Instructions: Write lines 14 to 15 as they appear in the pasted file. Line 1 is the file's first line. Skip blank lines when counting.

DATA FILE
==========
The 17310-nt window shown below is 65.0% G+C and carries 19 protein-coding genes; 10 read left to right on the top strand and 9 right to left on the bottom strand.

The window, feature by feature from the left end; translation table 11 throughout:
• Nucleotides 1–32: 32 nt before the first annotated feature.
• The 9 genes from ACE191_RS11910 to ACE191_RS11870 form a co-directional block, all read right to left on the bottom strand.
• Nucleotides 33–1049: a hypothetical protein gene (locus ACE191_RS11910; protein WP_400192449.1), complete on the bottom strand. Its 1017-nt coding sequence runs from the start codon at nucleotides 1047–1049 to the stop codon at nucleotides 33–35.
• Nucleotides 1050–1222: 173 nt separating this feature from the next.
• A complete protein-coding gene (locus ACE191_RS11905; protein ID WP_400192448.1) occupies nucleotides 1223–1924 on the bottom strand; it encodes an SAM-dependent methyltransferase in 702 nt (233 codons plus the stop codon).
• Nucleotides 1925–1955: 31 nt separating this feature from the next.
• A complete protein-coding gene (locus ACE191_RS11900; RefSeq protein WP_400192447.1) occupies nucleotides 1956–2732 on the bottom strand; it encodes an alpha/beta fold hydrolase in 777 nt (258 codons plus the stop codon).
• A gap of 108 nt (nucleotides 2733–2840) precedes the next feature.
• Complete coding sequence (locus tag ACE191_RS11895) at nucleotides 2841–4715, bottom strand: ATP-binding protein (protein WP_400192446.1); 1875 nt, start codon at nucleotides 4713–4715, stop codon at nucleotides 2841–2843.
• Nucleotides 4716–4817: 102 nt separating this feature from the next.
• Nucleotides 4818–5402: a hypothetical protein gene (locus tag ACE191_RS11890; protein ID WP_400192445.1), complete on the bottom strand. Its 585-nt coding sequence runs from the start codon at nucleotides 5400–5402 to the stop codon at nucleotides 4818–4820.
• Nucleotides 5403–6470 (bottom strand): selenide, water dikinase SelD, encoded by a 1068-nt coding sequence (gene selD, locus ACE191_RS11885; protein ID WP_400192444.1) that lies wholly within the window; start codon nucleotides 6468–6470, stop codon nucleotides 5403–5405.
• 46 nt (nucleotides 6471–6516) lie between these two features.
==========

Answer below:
• Nucleotides 5403–6470 (bottom strand): selenide, water dikinase SelD, encoded by a 1068-nt coding sequence (gene selD, locus ACE191_RS11885; protein ID WP_400192444.1) that lies wholly within the window; start codon nucleotides 6468–6470, stop codon nucleotides 5403–5405.
• 46 nt (nucleotides 6471–6516) lie between these two features.